In June 2021, Senators King (I-Maine) and Grassley (R-Iowa) introduced the bipartisan Accelerating Charitable Efforts (ACE) Act. If enacted, this proposed legislation would modify the charitable deduction rules for contributions to donor-advised funds (DAFs) and reform private foundations dramatically. This article explores the proposed changes and their significance.
What is a donor-advised funds (DAF)?
A DAF is a private fund, administered by a third party (called a sponsoring organization) created for the sole purpose of managing charitable donations for an individual, family, or organization. Under current law the advantage and appeal of DAFs is multifaceted:
- DAFs offer donors ease of administration.
- DAFs offer donors control over how funds are distributed and invested because, although the funds are legally controlled by the sponsoring organization, the donor enjoys advisory privileges.
- DAFs offer substantial tax benefits. First, donors have the ability to deduct substantially larger amounts than they could via contributions to a private foundation. Donors also may deduct the full fair market value of appreciated assets contributed to the DAF, thereby capturing a much larger deduction than the donor’s tax basis (and thus avoiding capital gain taxes upon the sale of the asset). Finally, donors may claim deductions upfront at the time of donation – even though the funds donated may not yet have been used for any charitable purpose.
How would the ACE Act change the rules applicable to DAFs?
If passed, the ACE Act would (1) postpone the donor’s ability to claim a tax deduction and (2) limit the amount of the deduction that can be claimed.
The ACE Act introduces new classifications of “qualified” and “nonqualified” DAFs, based on (1) the duration of the donors’ advisory rights and (2) the type of sponsoring organization. The timing and amount of deduction available for contributions would depend on whether the DAF is qualified or nonqualified, with contributions to qualified DAFs receiving more favorable treatment and contributions to qualified community foundation DAFs receiving the most favorable treatment. To be a qualified DAF, the donors’ advisory privileges must expire within 15 years of the date of donation and to be a qualified community foundation DAF, the sponsoring organization must be a geographically limited charity serving no more than four states and having no more than 75% of its assets in DAF form.
The timing and amount of deduction available would also depend on whether the contribution was cash or non-cash (e.g., appreciated stock). Deductions for cash and non-cash contributions to a nonqualified DAF would be available only upon qualifying distribution by the DAF to a charity and would be limited to the amount actually distributed. Deductions for cash contributions to a qualified DAF would be available immediately and prior to distribution, but, in the case of non-cash contributions, would be available only after the asset is sold and reduced to cash by the DAF – and the deduction would be limited to the net sale proceeds actually received by the DAF.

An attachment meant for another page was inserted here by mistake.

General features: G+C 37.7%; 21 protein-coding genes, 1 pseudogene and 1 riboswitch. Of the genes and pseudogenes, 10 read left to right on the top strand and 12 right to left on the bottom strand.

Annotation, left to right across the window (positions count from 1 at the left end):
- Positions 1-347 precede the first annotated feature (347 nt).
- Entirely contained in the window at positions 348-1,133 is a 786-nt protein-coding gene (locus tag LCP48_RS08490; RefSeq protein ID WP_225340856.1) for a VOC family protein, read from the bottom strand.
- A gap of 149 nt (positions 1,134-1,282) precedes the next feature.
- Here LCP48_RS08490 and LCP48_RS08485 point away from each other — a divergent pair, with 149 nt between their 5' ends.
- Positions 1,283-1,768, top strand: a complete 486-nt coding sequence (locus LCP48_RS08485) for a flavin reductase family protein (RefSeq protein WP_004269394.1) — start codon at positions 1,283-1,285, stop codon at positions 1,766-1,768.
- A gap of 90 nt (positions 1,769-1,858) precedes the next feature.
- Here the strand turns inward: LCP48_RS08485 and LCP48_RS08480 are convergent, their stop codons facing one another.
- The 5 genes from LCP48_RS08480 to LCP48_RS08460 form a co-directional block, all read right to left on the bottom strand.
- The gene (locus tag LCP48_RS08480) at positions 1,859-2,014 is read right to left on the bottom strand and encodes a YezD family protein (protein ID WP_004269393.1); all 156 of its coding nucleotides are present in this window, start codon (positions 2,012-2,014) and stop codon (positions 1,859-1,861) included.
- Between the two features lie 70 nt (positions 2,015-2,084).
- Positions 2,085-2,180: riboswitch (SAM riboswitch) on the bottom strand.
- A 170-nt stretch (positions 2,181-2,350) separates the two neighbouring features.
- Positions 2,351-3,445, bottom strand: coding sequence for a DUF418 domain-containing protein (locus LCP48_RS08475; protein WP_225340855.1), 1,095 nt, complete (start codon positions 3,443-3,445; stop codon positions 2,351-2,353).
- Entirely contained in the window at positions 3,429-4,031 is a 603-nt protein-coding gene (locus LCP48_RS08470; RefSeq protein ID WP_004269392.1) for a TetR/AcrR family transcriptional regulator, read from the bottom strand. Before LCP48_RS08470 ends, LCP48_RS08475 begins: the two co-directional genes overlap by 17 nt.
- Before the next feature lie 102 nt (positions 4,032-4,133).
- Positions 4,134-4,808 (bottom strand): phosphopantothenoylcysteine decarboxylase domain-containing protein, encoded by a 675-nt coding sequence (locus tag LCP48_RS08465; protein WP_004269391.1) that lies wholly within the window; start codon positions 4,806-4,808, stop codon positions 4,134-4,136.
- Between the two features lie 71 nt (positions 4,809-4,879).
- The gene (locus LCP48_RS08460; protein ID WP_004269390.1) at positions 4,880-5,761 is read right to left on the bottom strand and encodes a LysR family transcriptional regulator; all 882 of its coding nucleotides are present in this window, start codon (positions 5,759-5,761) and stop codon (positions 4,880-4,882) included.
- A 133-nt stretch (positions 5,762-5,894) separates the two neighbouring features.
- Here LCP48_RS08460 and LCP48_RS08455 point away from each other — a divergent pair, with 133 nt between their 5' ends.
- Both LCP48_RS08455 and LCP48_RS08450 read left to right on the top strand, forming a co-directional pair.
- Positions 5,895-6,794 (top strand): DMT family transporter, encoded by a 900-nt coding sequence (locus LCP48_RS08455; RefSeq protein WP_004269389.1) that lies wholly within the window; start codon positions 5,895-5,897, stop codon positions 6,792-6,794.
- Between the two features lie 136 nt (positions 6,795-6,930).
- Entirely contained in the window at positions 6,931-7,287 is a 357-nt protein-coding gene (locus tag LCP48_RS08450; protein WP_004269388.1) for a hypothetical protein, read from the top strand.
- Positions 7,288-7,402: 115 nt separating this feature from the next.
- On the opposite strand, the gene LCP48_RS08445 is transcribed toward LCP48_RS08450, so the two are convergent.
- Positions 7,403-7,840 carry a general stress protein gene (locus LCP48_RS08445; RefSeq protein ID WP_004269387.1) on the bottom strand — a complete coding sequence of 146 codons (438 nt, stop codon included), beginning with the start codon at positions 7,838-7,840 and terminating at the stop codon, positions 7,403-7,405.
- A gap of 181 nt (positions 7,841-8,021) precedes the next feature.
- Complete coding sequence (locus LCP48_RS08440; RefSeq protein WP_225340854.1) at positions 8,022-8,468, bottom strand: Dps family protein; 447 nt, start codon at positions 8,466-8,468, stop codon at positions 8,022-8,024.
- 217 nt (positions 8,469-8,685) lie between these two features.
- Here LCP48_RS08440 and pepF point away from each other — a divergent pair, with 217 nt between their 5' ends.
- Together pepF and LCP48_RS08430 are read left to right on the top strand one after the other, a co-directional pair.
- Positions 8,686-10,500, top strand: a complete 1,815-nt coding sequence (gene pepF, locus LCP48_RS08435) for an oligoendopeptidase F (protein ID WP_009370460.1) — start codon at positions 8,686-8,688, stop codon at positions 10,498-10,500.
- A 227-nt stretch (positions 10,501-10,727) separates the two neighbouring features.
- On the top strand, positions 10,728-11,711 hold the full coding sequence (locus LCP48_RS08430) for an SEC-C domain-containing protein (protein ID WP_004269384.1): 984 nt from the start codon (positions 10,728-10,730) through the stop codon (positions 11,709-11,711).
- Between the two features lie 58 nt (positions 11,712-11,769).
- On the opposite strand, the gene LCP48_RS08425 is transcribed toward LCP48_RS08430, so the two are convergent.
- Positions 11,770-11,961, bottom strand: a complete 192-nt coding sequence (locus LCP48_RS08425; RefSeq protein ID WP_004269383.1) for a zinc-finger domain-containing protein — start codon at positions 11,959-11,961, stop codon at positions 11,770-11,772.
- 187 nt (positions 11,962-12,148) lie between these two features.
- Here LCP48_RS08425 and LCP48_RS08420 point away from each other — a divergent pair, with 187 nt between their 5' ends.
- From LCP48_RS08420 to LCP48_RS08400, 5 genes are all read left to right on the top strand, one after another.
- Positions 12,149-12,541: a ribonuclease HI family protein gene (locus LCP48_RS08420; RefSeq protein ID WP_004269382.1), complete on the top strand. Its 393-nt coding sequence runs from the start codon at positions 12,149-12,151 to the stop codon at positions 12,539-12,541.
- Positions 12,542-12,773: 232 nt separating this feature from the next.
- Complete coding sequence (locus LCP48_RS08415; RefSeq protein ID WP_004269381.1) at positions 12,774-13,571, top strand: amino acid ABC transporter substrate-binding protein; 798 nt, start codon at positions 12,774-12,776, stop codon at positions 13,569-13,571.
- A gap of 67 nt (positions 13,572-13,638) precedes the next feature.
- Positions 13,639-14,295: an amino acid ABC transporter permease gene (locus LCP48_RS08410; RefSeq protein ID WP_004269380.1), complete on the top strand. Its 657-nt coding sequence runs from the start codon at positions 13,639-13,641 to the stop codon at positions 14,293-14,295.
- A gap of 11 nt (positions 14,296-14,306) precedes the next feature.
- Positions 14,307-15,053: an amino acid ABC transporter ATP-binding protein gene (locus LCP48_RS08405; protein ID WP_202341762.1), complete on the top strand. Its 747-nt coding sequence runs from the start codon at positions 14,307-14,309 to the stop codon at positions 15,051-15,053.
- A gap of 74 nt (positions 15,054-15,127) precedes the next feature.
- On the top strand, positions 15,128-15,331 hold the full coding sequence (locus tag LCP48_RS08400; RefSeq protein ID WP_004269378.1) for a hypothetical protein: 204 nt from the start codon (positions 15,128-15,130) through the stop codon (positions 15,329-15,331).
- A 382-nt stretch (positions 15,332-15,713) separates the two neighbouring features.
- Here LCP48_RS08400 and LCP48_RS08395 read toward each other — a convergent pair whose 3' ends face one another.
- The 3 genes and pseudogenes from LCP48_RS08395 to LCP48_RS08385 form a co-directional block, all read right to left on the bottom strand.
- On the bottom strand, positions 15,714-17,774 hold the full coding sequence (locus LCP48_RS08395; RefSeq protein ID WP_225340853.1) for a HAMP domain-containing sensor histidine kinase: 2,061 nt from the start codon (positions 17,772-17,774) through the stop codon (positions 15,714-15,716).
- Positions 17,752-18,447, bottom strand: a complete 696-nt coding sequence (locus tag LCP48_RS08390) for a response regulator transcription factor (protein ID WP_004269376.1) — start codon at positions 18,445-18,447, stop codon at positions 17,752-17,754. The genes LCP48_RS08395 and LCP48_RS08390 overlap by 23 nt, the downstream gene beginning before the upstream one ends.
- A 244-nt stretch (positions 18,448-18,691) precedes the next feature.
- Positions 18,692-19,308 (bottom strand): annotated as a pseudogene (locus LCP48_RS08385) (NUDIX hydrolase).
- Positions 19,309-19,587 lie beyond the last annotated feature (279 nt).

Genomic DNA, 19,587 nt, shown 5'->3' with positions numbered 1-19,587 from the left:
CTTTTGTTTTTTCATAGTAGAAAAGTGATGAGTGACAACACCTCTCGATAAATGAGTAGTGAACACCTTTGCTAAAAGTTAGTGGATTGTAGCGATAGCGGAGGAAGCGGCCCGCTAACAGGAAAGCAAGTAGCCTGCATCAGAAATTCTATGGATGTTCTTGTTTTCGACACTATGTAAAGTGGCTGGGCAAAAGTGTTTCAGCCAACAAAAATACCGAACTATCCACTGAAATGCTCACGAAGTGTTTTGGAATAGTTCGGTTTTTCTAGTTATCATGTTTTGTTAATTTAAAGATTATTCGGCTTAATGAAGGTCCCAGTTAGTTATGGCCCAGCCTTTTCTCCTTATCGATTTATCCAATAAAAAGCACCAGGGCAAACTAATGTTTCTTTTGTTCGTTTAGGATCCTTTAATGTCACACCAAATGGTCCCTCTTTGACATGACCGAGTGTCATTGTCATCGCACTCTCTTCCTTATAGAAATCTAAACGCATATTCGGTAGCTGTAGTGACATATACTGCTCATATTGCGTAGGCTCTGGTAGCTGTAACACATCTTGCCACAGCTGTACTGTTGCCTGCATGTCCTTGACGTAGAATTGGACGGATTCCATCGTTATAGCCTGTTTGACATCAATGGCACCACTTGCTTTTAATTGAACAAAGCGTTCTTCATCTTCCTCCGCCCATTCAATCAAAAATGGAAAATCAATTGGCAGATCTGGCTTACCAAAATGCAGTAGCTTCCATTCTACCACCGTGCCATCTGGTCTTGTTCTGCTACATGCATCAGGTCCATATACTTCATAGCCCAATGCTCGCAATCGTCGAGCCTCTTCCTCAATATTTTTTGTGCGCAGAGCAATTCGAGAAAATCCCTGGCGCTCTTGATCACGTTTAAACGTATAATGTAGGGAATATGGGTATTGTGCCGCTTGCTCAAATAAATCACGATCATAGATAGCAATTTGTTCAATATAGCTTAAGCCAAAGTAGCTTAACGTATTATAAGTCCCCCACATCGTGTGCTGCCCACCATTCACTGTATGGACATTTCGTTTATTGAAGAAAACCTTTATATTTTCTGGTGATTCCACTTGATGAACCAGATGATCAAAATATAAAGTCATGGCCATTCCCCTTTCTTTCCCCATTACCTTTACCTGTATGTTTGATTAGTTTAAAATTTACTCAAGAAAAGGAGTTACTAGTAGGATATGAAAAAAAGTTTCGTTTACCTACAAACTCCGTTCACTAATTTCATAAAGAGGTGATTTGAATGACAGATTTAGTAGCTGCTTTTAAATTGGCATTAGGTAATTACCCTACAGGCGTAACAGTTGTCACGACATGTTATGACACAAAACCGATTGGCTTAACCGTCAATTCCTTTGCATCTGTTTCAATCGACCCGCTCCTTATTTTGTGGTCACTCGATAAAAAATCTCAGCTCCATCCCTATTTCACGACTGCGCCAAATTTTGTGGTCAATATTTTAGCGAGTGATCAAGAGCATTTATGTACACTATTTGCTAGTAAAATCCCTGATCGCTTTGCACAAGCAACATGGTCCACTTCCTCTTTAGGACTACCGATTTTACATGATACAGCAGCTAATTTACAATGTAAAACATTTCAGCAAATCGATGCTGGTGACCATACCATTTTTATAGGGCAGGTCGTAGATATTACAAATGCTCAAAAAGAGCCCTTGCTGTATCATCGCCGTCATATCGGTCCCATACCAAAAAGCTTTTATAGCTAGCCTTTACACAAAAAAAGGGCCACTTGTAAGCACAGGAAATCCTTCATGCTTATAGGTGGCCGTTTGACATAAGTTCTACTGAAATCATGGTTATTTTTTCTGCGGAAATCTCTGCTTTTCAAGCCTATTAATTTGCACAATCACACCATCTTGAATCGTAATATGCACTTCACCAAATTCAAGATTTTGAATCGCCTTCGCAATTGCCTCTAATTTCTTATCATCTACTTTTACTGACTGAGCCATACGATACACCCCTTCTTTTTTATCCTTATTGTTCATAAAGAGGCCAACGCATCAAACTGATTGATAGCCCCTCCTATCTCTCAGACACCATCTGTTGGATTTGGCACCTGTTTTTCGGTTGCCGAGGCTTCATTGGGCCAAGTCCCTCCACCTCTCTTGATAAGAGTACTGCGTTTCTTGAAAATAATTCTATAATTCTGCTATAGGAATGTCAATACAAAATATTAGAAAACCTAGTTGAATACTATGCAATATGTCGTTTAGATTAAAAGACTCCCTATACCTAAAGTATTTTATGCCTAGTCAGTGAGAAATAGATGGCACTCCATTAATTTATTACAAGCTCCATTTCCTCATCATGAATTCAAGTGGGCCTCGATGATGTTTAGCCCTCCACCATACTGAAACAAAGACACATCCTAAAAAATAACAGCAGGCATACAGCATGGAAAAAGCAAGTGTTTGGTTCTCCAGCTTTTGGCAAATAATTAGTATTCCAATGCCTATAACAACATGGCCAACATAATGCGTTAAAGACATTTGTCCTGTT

Additionally, the ACE Act would require contemporaneous documentation of the donation from both the donor and the sponsoring organization.
How would the ACE Act impact private foundations?
Under the ACE Act, private foundations would face significant reform as well.
Under current rules, private foundations must make minimum distributions of ~5% of assets in any given year. Under the ACE Act, private foundations face restrictions as to what counts toward that 5%. For example, certain administrative expenses, such as payments to disqualified persons (for example, salaries paid to substantial contributors and/or their family members) would no longer count toward meeting the minimum distribution requirements. Furthermore, payments to DAFs would also not count toward the minimum distribution requirement.
Additionally, in some circumstances private foundations are subject to an annual excise tax of 1.39% of net assets. Under the ACE Act, any private foundation that distributed at least 7% of net assets to charity would be exempt from imposition of the 1.39% excise tax. Furthermore, the excise tax would be eliminated as to any “limited duration foundation,” meaning a foundation established with a duration of less than 25 years per its governing documentation.
When would the changes take effect?
The ACE Act has a prospective effective date – meaning that, if enacted, it would only apply to contributions made in tax years following the date of enactment.
What does all this mean for donors?
Although this bill is not yet a law, it could move that way – or pieces of it could be added to other legislation. The likelihood that some or all of the bill will pass is increased because it is a bipartisan bill – Senator Grassley is a Republican and although Senator King is an Independent, he caucuses with the Democrats, and bills with bipartisan sponsorship generally stand a better chance of success.
If you believe these proposals would adversely affect you or your family, we encourage you to contact us immediately to discuss possible action before implementation.